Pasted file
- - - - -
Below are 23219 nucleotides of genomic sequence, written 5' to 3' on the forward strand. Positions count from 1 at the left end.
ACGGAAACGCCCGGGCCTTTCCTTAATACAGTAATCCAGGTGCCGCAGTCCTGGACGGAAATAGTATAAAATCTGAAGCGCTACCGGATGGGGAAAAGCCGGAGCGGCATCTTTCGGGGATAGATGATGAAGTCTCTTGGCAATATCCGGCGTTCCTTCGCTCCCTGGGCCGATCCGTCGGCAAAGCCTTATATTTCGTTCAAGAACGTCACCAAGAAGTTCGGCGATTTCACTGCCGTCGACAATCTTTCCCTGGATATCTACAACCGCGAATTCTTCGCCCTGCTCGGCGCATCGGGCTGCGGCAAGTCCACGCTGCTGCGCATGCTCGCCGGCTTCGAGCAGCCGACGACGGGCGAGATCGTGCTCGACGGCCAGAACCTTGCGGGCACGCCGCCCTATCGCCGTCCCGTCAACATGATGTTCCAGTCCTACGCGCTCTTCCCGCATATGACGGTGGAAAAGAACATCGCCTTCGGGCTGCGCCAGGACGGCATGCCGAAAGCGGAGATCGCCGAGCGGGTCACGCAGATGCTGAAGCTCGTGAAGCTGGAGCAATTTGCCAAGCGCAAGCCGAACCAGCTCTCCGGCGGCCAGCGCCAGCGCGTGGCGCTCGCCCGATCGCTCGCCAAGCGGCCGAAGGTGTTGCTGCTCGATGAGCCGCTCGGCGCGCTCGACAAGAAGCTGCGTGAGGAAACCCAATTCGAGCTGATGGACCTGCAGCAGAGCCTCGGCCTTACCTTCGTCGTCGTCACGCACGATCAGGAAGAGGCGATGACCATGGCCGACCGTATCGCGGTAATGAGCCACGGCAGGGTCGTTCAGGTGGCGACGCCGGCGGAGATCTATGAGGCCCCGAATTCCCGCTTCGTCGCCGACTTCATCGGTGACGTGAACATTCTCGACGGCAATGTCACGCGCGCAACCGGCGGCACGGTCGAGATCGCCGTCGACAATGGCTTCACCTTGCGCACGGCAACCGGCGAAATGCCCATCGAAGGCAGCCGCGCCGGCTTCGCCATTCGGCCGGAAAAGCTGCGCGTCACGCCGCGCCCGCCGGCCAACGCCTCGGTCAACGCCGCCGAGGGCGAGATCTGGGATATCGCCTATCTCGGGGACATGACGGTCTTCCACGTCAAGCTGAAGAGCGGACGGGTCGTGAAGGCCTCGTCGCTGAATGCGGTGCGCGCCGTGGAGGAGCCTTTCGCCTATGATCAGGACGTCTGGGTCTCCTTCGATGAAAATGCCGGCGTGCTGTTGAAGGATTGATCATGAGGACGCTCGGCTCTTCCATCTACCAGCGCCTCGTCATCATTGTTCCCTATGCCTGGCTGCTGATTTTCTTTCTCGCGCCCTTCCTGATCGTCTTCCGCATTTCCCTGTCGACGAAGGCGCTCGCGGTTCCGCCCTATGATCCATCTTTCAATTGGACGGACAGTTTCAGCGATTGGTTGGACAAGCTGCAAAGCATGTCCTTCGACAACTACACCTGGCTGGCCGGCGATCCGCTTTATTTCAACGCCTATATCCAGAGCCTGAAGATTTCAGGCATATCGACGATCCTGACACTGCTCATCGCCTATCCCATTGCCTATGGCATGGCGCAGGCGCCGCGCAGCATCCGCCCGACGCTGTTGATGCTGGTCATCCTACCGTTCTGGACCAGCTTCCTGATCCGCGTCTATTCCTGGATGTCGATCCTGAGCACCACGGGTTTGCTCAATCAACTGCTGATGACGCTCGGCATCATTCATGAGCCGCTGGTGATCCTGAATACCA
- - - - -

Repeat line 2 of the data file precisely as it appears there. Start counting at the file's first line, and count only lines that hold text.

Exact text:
ACGGAAACGCCCGGGCCTTTCCTTAATACAGTAATCCAGGTGCCGCAGTCCTGGACGGAAATAGTATAAAATCTGAAGCGCTACCGGATGGGGAAAAGCCGGAGCGGCATCTTTCGGGGATAGATGATGAAGTCTCTTGGCAATATCCGGCGTTCCTTCGCTCCCTGGGCCGATCCGTCGGCAAAGCCTTATATTTCGTTCAAGAACGTCACCAAGAAGTTCGGCGATTTCACTGCCGTCGACAATCTTTCCCTGGATATCTACAACCGCGAATTCTTCGCCCTGCTCGGCGCATCGGGCTGCGGCAAGTCCACGCTGCTGCGCATGCTCGCCGGCTTCGAGCAGCCGACGACGGGCGAGATCGTGCTCGACGGCCAGAACCTTGCGGGCACGCCGCCCTATCGCCGTCCCGTCAACATGATGTTCCAGTCCTACGCGCTCTTCCCGCATATGACGGTGGAAAAGAACATCGCCTTCGGGCTGCGCCAGGACGGCATGCCGAAAGCGGAGATCGCCGAGCGGGTCACGCAGATGCTGAAGCTCGTGAAGCTGGAGCAATTTGCCAAGCGCAAGCCGAACCAGCTCTCCGGCGGCCAGCGCCAGCGCGTGGCGCTCGCCCGATCGCTCGCCAAGCGGCCGAAGGTGTTGCTGCTCGATGAGCCGCTCGGCGCGCTCGACAAGAAGCTGCGTGAGGAAACCCAATTCGAGCTGATGGACCTGCAGCAGAGCCTCGGCCTTACCTTCGTCGTCGTCACGCACGATCAGGAAGAGGCGATGACCATGGCCGACCGTATCGCGGTAATGAGCCACGGCAGGGTCGTTCAGGTGGCGACGCCGGCGGAGATCTATGAGGCCCCGAATTCCCGCTTCGTCGCCGACTTCATCGGTGACGTGAACATTCTCGACGGCAATGTCACGCGCGCAACCGGCGGCACGGTCGAGATCGCCGTCGACAATGGCTTCACCTTGCGCACGGCAACCGGCGAAATGCCCATCGAAGGCAGCCGCGCCGGCTTCGCCATTCGGCCGGAAAAGCTGCGCGTCACGCCGCGCCCGCCGGCCAACGCCTCGGTCAACGCCGCCGAGGGCGAGATCTGGGATATCGCCTATCTCGGGGACATGACGGTCTTCCACGTCAAGCTGAAGAGCGGACGGGTCGTGAAGGCCTCGTCGCTGAATGCGGTGCGCGCCGTGGAGGAGCCTTTCGCCTATGATCAGGACGTCTGGGTCTCCTTCGATGAAAATGCCGGCGTGCTGTTGAAGGATTGATCATGAGGACGCTCGGCTCTTCCATCTACCAGCGCCTCGTCATCATTGTTCCCTATGCCTGGCTGCTGATTTTCTTTCTCGCGCCCTTCCTGATCGTCTTCCGCATTTCCCTGTCGACGAAGGCGCTCGCGGTTCCGCCCTATGATCCATCTTTCAATTGGACGGACAGTTTCAGCGATTGGTTGGACAAGCTGCAAAGCATGTCCTTCGACAACTACACCTGGCTGGCCGGCGATCCGCTTTATTTCAACGCCTATATCCAGAGCCTGAAGATTTCAGGCATATCGACGATCCTGACACTGCTCATCGCCTATCCCATTGCCTATGGCATGGCGCAGGCGCCGCGCAGCATCCGCCCGACGCTGTTGATGCTGGTCATCCTACCGTTCTGGACCAGCTTCCTGATCCGCGTCTATTCCTGGATGTCGATCCTGAGCACCACGGGTTTGCTCAATCAACTGCTGATGACGCTCGGCATCATTCATGAGCCGCTGGTGATCCTGAATACCA